Author: Robert Vargas
Publisher: New York, New York: Oxford University Press, 2016. 264p.
Reviewer: James C. Howell | January 2017

This book is very important for several reasons. First, the author uses multiple methods in carrying out an ingenious new study. Second, the research was conducted in a gang hotspot (the west-side Little Village community) in Chicago, which often is considered the gang capital of the United States. Third, it draws attention to the ongoing conflicts in Little Village among self-help indigenous community organizations, gangs, politicians, and police. Fourth, it provides valuable insights into gang-police relations. Fifth, it is very well written.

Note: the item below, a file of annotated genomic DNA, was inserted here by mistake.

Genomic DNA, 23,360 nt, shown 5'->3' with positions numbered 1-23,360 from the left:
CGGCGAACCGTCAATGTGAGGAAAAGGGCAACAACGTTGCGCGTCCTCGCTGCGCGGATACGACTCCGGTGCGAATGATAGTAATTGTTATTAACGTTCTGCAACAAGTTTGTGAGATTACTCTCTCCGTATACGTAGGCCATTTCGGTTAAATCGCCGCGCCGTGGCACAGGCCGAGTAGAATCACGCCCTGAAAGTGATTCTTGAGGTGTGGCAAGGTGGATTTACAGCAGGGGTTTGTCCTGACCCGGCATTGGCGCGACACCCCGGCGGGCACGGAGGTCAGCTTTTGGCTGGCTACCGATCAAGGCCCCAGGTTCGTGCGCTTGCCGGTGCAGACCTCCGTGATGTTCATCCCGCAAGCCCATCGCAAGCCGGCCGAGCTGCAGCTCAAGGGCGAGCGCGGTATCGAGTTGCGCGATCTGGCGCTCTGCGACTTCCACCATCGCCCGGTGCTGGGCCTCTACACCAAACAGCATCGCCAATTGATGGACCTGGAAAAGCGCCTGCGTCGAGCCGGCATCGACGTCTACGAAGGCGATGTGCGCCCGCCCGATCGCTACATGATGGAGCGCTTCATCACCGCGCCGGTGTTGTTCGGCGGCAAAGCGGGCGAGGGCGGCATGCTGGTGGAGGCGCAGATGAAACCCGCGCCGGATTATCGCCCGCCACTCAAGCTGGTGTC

The research methods that Vargas used make this book unique in the history of gang research. To be sure, other ethnographic works have dissected police-gang conflicts, including Hagedorn, A World of Gangs: Armed Young Men and Gangsta Culture (2008), Klein, The American Street Gang (1995), and Venkatesh, American Project: The Rise and Fall of a Modern Ghetto (2000), but none of these studies employed the rigorous methodology that Vargas applied to the task of studying gang violence and efforts to control it in the Little Village community of Chicago. First, he conducted a pilot study of 24 high school students involved in a local community organization to inform Vargas how the geographic concentration of violence structured their everyday decision making. In the second phase, he interviewed 335 youth and 355 parents in a randomly selected sample of Little Village community blocks. These block-level observations raised so many questions about relations among gangs, police, elected officials, and nonprofit organizations that he launched an ethnographic study and interviews with these actors in the third phase of his study.